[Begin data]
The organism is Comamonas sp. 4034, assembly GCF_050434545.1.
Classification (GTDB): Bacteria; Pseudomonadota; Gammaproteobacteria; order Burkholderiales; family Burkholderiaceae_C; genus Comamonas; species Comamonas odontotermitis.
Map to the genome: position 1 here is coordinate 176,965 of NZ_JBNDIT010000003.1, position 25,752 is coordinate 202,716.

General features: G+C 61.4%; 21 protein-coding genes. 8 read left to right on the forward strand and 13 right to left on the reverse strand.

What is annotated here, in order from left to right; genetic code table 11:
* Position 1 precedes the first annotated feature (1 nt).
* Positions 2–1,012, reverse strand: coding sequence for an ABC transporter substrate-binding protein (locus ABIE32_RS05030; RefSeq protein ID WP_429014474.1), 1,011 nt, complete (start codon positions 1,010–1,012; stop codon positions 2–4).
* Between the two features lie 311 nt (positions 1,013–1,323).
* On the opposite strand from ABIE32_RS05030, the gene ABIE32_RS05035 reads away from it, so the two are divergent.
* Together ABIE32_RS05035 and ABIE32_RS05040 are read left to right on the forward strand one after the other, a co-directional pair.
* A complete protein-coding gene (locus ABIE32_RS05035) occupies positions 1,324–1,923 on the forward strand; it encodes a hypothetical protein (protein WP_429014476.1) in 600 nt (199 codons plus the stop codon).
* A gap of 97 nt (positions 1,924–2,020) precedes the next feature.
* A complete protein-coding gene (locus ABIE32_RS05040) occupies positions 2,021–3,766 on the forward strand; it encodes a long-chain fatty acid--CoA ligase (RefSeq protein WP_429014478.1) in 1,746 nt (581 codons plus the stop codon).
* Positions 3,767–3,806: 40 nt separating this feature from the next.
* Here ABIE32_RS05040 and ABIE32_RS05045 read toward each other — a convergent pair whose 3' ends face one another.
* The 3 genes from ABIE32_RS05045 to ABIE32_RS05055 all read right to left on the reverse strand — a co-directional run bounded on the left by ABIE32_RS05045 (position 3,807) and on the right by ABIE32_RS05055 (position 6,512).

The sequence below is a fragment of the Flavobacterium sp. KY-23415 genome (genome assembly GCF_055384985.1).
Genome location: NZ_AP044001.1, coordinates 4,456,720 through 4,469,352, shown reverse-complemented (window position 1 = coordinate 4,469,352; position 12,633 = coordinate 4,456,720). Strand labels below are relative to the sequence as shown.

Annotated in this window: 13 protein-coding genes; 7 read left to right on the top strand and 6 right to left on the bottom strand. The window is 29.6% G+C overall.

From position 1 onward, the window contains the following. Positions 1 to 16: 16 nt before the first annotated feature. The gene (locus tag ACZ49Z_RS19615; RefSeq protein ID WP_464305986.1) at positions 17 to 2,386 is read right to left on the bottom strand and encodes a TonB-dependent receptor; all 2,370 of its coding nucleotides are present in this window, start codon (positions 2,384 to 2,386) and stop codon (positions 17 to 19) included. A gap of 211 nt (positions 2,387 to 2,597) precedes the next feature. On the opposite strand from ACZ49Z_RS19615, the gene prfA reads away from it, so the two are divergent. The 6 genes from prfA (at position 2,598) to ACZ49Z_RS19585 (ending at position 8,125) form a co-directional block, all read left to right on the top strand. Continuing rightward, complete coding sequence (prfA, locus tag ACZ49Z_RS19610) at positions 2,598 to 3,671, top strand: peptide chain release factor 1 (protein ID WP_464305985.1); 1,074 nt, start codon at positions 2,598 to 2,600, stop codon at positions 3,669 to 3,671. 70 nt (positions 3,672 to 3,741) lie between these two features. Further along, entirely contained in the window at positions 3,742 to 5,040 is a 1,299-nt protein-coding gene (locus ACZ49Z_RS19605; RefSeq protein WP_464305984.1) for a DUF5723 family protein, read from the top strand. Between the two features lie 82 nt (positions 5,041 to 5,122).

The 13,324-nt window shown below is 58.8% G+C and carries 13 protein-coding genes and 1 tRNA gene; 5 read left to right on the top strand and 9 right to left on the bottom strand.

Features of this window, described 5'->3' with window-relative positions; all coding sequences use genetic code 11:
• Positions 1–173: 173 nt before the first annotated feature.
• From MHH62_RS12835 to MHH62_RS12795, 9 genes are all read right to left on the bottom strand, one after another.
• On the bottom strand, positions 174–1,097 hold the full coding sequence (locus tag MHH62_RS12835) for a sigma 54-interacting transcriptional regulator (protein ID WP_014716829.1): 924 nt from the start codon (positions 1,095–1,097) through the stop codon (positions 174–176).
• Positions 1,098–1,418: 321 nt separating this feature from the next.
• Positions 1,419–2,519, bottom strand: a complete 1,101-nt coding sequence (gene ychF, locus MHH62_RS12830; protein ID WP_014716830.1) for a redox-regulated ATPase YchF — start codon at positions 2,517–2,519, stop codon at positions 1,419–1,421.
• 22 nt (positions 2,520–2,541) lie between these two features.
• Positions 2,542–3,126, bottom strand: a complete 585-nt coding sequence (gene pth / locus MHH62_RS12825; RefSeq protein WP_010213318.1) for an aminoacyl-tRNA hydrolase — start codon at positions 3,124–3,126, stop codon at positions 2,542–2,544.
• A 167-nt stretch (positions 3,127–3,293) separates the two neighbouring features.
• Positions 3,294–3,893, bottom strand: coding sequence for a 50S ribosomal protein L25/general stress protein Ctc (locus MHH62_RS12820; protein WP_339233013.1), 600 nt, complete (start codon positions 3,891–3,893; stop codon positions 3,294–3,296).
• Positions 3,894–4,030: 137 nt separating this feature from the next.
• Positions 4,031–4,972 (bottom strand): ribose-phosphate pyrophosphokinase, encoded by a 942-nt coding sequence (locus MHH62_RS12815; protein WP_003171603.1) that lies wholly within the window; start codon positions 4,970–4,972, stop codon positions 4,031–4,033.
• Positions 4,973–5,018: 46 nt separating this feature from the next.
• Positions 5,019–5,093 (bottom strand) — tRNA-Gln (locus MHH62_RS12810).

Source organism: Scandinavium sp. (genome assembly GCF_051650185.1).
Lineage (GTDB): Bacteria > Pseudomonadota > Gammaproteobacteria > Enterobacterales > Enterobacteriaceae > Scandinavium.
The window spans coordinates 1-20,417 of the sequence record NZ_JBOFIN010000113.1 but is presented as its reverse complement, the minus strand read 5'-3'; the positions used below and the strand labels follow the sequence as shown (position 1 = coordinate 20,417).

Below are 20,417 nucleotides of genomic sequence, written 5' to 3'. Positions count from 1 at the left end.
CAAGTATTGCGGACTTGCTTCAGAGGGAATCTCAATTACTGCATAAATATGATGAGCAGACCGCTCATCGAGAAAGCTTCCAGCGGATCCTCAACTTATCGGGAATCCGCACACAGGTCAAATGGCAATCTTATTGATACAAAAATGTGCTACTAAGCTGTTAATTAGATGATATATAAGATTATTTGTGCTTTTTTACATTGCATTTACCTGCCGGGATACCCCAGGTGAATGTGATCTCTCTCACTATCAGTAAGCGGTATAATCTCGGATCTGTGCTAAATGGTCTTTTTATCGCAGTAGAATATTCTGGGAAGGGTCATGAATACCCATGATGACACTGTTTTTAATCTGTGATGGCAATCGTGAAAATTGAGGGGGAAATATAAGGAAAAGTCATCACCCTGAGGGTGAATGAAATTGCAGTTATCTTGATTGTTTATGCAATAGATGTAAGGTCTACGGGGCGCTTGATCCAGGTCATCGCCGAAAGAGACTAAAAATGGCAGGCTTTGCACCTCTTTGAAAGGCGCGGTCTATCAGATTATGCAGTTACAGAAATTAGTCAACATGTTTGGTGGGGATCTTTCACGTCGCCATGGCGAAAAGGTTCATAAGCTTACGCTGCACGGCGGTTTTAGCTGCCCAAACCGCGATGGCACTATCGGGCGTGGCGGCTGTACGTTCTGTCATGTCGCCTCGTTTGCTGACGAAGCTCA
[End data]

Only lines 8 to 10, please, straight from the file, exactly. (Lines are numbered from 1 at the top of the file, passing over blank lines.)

* Between the two features lie 311 nt (positions 1,013–1,323).
* On the opposite strand from ABIE32_RS05030, the gene ABIE32_RS05035 reads away from it, so the two are divergent.
* Together ABIE32_RS05035 and ABIE32_RS05040 are read left to right on the forward strand one after the other, a co-directional pair.